I hesitate to draw parallels with history, but I wonder how those now running the surveillance state – and their appeasers – would have behaved under the totalitarian regimes of the 20th century. We hear today so many phrases we have heard before. The innocent have nothing to fear. Our critics merely comfort the enemy. You cannot be too safe. Loyalty is all. As one official said in wielding his legal stick over the Guardian: “You have had your debate. There’s no need to write any more.”
Inspired by Melvyn Bragg’s recent BBC 4 documentary about John Steinbeck, I thought I’d re-read some of his novels that I last encountered as a teenager. But first, because it was mentioned in Bragg’s film and because R’s reading group recently read and enjoyed it, I began with Travels With Charley: In Search of America, a book I’d never read before.
Travels With Charley is an account of a road trip across the United States taken by Steinbeck in 1960 with his French standard poodle, Charley. I came away a little underwhelmed, though it’s an enjoyable reads and I found aspects of Steinbeck’s journey and his sceptical take on America in the early sixties interesting and revealing of his character. Steinbeck sets off hoping to find the answer to the question, ‘What are Americans like today?’ In the event, he discovers many aspects of America in the 1960s that disappoint him.
At the outset, Steinbeck writes that his motivation for the odyssey is to ‘know my own country’, having realised that after a quarter of a century settled in New York he knew the country ‘only from books and newspapers’, and ‘in a so-called writer this is criminal’. But there is something else: despite deteriorating health (he had suffered a stroke in 1959) and getting on in years, he still feels ‘the urge to be someplace else … the sound of the jet, an engine warming up, even the clumping of shod hooves on pavement brings on the ancient shudder’. In his younger days Steinbeck had wandered all over but he finds ‘the urge for going’ remains just as strong: ‘I was assured that maturity would cure this itch … now that I’m 58 perhaps senility will do the job’. According to Thom Steinbeck, the author’s oldest son, the real reason for the trip was that Steinbeck knew he was dying and wanted to see his country one last time. Thom says he was surprised that Steinbeck’s wife let Steinbeck make the trip: because of his heart condition he could have died at any time.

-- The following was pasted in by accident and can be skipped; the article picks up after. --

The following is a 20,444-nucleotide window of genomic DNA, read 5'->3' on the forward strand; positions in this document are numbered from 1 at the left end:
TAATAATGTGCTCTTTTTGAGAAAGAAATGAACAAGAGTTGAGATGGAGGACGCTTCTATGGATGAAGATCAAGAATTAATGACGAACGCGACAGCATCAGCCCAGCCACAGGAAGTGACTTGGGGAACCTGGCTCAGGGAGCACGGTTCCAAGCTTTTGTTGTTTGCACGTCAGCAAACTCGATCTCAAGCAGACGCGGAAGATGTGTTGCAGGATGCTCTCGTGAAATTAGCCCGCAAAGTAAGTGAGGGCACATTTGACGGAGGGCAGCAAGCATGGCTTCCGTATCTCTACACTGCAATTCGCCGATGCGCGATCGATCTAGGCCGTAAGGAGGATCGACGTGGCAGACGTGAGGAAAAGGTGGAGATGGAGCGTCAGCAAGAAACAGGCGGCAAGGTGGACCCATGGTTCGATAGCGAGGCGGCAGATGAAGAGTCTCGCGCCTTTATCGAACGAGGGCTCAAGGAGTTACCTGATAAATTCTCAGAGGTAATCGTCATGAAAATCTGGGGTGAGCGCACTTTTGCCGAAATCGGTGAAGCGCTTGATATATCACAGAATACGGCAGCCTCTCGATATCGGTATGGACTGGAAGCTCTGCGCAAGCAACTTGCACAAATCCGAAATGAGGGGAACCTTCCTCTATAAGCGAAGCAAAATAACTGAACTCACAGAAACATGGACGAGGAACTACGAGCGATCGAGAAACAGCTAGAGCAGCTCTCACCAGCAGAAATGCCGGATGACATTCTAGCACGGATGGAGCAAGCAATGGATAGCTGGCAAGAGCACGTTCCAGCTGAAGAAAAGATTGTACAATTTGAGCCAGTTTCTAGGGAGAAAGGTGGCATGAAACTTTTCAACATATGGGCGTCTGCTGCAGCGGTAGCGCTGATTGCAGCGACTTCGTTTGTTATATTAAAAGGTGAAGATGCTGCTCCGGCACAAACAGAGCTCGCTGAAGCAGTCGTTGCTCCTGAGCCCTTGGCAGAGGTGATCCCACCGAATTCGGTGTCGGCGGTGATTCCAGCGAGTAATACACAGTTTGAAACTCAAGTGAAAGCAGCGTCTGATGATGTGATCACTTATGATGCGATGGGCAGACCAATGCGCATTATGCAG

Steinbeck prepared carefully for the journey – this was to be no young man’s On The Road. He had a truck fitted with a custom camper on the back and named it ‘Rocinante’ after the hero’s horse in Cervantes’ Don Quixote. He describes loading it down with everything he could conceive of needing on the trip – from the kitchen sink to a whole library of reference books (today, he’d just take a wifi-enabled laptop).